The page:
Senator The Hon Mitch Fifield
ASSISTANT MINISTER FOR SOCIAL SERVICES
MANAGER OF GOVERNMENT BUSINESS IN THE SENATE
Senator for Victoria
30 June 2014
Changes to the aged care system begin tomorrow
From 1 July, a range of important changes to the aged care system come into effect.
The changes will give older Australians more choice, more control, and more of the services they might need to stay in their own home for longer.
With around 3.5 million Australians needing some form of aged care by 2050, fundamental changes are needed now to ensure the aged care system is sustainable and puts control back into the hands of consumers.
Changes starting from 1 July include:
· More support for older people to stay independent and in their own home through more home care packages to meet their needs.
· People will have greater choice and flexibility for how they pay for accommodation and services, whether it is a refundable accommodation deposit, a daily accommodation payment, or a combination of both, with 28 days to decide how they would like to pay.
· Transparent accommodation prices and services, with all residential aged care providers required to publish the maximum amount they charge for accommodation and extra services, giving older people and their families more choice and transparency in what providers charge.
· A new means test in residential care will help determine a person’s fair contribution, if any, to their care and accommodation, based on both their assets and income. New means test arrangements will also apply to home care.
· New capping arrangements will help make the system more affordable overall for individuals. A $25,000 annual cap to means tested care fees in residential care will be introduced, and caps will also be in place for home care, set at $5,000 a year for part pensioners and $10,000 a year for self-funded retirees. A $60,000 lifetime cap on means tested care fees across both home and residential care will limit the total cost an individual will spend on their care overall.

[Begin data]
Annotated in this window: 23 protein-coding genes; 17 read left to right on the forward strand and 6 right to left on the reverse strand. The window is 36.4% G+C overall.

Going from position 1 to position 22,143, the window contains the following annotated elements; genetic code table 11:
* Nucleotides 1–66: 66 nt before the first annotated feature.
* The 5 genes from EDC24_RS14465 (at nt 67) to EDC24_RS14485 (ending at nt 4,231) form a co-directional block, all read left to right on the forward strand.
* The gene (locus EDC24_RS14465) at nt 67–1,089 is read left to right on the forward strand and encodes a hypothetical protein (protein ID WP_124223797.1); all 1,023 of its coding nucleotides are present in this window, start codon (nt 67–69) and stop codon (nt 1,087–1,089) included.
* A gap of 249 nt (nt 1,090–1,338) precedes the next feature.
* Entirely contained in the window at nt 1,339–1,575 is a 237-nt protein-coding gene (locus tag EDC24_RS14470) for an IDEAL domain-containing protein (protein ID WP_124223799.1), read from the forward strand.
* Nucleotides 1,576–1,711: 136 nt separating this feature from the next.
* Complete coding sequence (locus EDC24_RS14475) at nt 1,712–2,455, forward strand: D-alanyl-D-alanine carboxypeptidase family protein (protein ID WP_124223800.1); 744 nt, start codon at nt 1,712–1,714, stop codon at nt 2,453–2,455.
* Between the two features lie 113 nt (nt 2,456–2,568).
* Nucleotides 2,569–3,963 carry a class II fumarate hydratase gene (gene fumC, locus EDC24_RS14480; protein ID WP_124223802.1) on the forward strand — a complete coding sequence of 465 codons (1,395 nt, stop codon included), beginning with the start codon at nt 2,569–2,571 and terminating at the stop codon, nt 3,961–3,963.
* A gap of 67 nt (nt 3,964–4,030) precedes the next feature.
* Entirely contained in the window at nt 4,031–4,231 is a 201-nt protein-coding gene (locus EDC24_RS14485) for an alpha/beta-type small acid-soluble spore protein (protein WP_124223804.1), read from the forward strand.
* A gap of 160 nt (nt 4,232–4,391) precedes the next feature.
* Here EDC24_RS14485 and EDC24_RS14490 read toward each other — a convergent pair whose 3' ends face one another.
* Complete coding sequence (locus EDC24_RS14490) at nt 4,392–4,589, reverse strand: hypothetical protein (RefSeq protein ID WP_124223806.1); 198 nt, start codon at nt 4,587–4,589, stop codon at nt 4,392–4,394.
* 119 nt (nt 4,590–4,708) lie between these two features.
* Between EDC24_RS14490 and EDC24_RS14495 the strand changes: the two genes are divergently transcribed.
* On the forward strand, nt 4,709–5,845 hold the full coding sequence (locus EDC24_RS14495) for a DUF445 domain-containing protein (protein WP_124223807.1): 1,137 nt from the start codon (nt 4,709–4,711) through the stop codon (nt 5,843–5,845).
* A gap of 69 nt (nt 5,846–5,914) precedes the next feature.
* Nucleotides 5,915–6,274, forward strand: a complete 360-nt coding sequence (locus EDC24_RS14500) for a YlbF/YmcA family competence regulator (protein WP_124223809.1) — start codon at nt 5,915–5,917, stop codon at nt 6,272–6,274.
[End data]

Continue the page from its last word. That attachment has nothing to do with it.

Most people don’t start thinking about, or looking for, aged care services until something happens such as a fall or adverse health event.
But it’s important to start an early conversation about what care options are available to you or a loved one, because this will help ensure older people get the support and care they need to keep them safe and living independently, or to find the residential aged care setting that’s right for them.
The most important thing older people and their families can do is learn about the choices available, so they can plan and make the right decision.
Consumers will now have access to an unprecedented level of information through the MyAgedCare gateway, where people can compare prices and features in the one place.
They can also use an online fee estimator for an idea of what they can expect to pay for their care.
People can contact the My Aged Care gateway on 1800 200 422 to speak to a real person, or visit www.myagedcare.gov.au
I will be monitoring the impact of the aged care changes closely, and will be listening to the feedback given to me from both providers and consumers.
I am confident we can work together to deliver a sustainable system providing quality aged care to older Australians into the future.
Media interested in covering the changes are encouraged to visit http://www.dss.gov.au/aged-care-media-hub
Media contact: Lydia Bevege | 0409 792 081 | firstname.lastname@example.org